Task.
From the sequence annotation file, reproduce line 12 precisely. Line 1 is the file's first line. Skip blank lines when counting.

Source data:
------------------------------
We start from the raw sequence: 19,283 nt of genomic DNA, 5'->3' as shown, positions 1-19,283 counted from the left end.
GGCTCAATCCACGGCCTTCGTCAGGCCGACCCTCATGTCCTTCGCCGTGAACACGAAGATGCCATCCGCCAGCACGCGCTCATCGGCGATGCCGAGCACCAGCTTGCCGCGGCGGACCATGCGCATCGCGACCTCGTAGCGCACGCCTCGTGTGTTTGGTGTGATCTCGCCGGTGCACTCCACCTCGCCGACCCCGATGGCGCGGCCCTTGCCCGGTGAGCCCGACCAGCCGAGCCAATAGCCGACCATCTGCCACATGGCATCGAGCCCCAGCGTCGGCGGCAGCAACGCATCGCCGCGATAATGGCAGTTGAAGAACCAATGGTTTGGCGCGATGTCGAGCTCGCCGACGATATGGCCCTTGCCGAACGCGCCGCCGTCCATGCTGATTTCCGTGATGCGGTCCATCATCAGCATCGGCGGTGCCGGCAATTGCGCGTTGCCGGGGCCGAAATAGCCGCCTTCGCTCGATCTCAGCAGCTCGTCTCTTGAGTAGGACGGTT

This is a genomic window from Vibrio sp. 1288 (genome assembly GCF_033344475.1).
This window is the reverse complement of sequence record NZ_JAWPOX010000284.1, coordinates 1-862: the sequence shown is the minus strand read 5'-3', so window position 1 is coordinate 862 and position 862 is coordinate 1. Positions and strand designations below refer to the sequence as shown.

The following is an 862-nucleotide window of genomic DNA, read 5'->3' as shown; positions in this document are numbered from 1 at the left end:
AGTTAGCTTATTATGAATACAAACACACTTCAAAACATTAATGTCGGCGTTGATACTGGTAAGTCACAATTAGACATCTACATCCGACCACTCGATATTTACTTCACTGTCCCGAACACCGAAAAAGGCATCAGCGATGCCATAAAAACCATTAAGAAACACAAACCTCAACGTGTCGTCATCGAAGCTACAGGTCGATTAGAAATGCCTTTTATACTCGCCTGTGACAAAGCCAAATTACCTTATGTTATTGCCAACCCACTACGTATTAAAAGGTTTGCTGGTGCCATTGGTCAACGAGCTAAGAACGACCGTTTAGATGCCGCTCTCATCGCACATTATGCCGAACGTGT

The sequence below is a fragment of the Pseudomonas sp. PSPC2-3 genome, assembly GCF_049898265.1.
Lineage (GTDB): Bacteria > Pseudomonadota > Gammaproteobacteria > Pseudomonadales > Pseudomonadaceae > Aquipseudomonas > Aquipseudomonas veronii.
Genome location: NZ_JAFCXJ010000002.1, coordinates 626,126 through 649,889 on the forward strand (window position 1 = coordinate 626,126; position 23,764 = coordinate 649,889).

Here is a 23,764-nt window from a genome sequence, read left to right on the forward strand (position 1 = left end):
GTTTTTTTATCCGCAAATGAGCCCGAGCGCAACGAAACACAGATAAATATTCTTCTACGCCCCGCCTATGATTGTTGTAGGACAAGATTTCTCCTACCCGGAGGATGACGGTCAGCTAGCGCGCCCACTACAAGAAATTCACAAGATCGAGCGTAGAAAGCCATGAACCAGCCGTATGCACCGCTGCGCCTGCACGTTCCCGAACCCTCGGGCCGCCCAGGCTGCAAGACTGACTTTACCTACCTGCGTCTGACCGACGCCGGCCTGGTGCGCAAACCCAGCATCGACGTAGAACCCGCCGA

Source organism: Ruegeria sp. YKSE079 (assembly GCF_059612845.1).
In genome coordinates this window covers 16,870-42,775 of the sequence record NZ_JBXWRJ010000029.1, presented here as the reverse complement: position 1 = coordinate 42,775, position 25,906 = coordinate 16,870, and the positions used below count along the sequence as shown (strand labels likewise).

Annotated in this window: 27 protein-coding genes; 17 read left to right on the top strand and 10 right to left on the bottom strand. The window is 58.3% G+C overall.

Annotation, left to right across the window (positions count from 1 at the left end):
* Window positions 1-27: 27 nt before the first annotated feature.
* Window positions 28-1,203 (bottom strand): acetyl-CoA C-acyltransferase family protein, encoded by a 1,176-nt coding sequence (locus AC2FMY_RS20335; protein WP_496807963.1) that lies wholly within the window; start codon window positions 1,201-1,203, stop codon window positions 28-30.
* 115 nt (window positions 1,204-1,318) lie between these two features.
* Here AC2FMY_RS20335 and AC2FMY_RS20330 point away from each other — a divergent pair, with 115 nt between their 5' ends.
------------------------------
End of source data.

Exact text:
Source organism: Ruegeria sp. YKSE079 (assembly GCF_059612845.1).